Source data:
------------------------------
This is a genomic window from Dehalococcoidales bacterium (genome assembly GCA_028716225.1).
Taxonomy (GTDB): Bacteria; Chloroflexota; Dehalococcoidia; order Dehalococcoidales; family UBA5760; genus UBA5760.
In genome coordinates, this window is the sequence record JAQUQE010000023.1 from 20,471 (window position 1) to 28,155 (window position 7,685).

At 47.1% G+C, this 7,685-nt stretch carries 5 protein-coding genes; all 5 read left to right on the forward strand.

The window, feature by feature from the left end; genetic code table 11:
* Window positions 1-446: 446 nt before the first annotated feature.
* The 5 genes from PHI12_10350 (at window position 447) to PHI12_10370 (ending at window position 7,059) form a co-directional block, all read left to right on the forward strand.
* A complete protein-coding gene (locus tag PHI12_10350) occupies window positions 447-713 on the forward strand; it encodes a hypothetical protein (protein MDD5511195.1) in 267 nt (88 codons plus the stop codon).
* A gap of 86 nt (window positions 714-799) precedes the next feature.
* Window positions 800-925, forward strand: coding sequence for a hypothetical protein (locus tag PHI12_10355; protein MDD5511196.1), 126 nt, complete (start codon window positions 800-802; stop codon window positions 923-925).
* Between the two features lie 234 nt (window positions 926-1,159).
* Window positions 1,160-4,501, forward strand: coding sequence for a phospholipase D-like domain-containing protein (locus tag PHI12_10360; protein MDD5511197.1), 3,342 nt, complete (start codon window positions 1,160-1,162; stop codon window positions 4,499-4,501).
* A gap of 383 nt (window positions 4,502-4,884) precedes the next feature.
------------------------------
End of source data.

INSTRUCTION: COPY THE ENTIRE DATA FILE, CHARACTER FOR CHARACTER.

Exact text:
This is a genomic window from Dehalococcoidales bacterium (genome assembly GCA_028716225.1).
Taxonomy (GTDB): Bacteria; Chloroflexota; Dehalococcoidia; order Dehalococcoidales; family UBA5760; genus UBA5760.
In genome coordinates, this window is the sequence record JAQUQE010000023.1 from 20,471 (window position 1) to 28,155 (window position 7,685).

At 47.1% G+C, this 7,685-nt stretch carries 5 protein-coding genes; all 5 read left to right on the forward strand.

The window, feature by feature from the left end; genetic code table 11:
* Window positions 1-446: 446 nt before the first annotated feature.
* The 5 genes from PHI12_10350 (at window position 447) to PHI12_10370 (ending at window position 7,059) form a co-directional block, all read left to right on the forward strand.
* A complete protein-coding gene (locus tag PHI12_10350) occupies window positions 447-713 on the forward strand; it encodes a hypothetical protein (protein MDD5511195.1) in 267 nt (88 codons plus the stop codon).
* A gap of 86 nt (window positions 714-799) precedes the next feature.
* Window positions 800-925, forward strand: coding sequence for a hypothetical protein (locus tag PHI12_10355; protein MDD5511196.1), 126 nt, complete (start codon window positions 800-802; stop codon window positions 923-925).
* Between the two features lie 234 nt (window positions 926-1,159).
* Window positions 1,160-4,501, forward strand: coding sequence for a phospholipase D-like domain-containing protein (locus tag PHI12_10360; protein MDD5511197.1), 3,342 nt, complete (start codon window positions 1,160-1,162; stop codon window positions 4,499-4,501).
* A gap of 383 nt (window positions 4,502-4,884) precedes the next feature.